I Break Horses

Hearts (Deluxe Edition)

by Elias Leight

19 July 2012

I Break Horses split the difference between the more guitar-oriented and electronic ends of Sweden’s English-pop spectrum.

Another solid Swedish band makes its debut

cover art

I Break Horses

Hearts (Deluxe Edition)

(Bella Union)
US: 17 Apr 2012

The Swedish pop scene has produced a number of groups who sing in English and have enjoyed some recognition in America. Earlier in the 00s, many of these groups played sweet, honest guitar-pop that easily fit into the indie scene – the Shout Out Louds, the Perishers, and the Radio Dept. By the middle of the decade, the exported Swedish sound began to diversify and electronics became more prominent. The second album from the Radio Dept. was largely electronic; Robyn released thumping dance tunes; Air France put together electro-disco; the Knife released darker synthesizer compositions.  More eclectic groups like the Tough Alliance, Lykke Li, and jj sprouted up as well. I Break Horses, comprised of Frederik Balck and Maria Linden, formed near the end of the 00s in Sweden’s capital, Stockolm. They released their debut album, entitled Hearts, in 2011— it splits the difference between the more guitar-oriented and electronic ends of Sweden’s English-pop spectrum. 

I Break Horses often start their songs slowly, with a simple guitar melody or a basic progression on the synthesizer. There is usually a second keyboard playing more atmospherically, holding single notes for long periods before they change. The songs gain power as they go, building in percussion in layers – bass drums coming in first, some sharper percussion joining them later. Everything might burst in explosions of whirring keyboards and distortion, or just simmer continuously without ever quite reaching an apex. Often the percussion and most of the instrumentation stop momentarily to give the vocals a chance to fill the breadth of the tune. The lyrics can be unintelligible, but it doesn’t matter: It’s the tone and pitch that delivers the message. The vocals are multi-tracked and female, low and smooth.  Syllables are dragged out; there are a lot of wordless “whoa-ohs”.  As the music explodes, the vocals never do much more than coo louder. They feel calm, a bit melancholy but a bit hopeful, woozy, languorous.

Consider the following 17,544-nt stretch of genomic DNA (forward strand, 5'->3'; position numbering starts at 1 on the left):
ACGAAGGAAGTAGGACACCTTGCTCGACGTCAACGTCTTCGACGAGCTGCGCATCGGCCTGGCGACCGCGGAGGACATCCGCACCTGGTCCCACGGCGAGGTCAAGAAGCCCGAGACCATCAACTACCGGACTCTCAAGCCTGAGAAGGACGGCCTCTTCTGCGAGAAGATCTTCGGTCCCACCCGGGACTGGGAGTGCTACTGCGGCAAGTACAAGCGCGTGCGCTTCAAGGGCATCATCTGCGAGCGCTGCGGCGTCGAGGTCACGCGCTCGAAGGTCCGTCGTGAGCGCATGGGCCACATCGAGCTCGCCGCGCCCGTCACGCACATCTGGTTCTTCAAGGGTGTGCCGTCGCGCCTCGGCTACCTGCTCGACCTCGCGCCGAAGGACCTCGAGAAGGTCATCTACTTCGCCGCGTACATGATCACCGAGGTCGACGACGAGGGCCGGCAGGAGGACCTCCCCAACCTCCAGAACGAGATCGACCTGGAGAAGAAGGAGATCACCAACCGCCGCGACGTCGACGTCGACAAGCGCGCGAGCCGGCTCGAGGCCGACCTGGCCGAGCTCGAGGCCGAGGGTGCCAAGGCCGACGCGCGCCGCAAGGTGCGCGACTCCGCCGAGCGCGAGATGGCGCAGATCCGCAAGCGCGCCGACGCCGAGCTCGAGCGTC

Hearts is most moving when the languor is working against frantic, powerful instrumentation. Opener “Winter Beats” starts with repeating synth progression that runs through the whole song. A few minutes in, the song takes a breath before coming fully into its own, a whirlwind of drums and electronics and fuzzy guitar or bass, low in the mix. It’s hard not to be swept up. Sometimes, though, when the band throws the whole kitchen sink into the song, it begins to sound like background noise, like a wild construction company down the block. “Pulse” works to prevent this, giving the instruments and vocals plenty of space. Each element sounds precise and effective, and there isn’t the same sort of pile-up that ends many of the songs on the album. 

I Break Horses works with both of Sweden’s musical specialties—guitar-pop and electronics. Their debut doesn’t break any new ground, or point to any new developments in Swedish pop, but it’s a solid effort from a country producing more and more talented musicians.

Hearts (Deluxe Edition)


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